That really makes it efficient as you build up more and more rentals that you’ll be able to grow exponentially over time. Again, it makes it easier and easier. As you get more rentals, the process just becomes easier. You have more contractors, you have your forms in place, and you set up all your procedures and systems to have tenants move in and have tenants move out. It’s great to get those rent checks coming month to month again. It’s a great business to be in.
Clint: With all your clients that you work with, have you been hearing anything with the economy? Have they been reaching back out to you and telling you, hey, this is what I’m running into now and other people should be aware of it? If so, would you like to share some of that?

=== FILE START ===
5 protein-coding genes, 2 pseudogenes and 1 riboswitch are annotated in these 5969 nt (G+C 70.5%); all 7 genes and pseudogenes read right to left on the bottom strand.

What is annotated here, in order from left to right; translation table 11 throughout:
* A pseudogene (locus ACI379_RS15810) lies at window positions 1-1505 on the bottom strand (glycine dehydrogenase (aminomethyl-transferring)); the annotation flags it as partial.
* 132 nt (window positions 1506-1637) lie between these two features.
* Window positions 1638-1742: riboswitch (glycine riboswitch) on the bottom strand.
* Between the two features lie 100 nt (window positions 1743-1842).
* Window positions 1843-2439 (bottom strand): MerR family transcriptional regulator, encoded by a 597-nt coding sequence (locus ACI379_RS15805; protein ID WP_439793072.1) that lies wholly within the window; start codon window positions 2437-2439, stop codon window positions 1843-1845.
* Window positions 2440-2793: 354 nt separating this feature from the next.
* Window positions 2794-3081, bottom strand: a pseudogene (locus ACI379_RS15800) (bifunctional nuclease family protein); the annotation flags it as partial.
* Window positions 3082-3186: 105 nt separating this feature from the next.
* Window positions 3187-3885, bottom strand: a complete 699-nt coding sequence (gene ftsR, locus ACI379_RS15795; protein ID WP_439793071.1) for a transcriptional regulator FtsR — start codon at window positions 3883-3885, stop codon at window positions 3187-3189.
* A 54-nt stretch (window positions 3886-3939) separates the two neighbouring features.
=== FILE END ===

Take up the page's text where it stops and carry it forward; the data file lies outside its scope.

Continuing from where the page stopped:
Kevin: Yeah. It’s really different in different states and different countries all over the country. I live in Florida now, and the real estate is still pretty strong. But I was just in Las Vegas not that long ago, and their housing is coming down in pricing and is really opening up much less competitively.
It’s varying a lot. Some people will say we’re headed toward a recession. I’m not an expert in that department, but the rental business has still stayed strong even in harder times. The rental business has always done well, so I think it’s always worthwhile to get into owning rental properties. Real estate may come down a little bit over time for certain periods, but over a long period of time, real estate goes up substantially.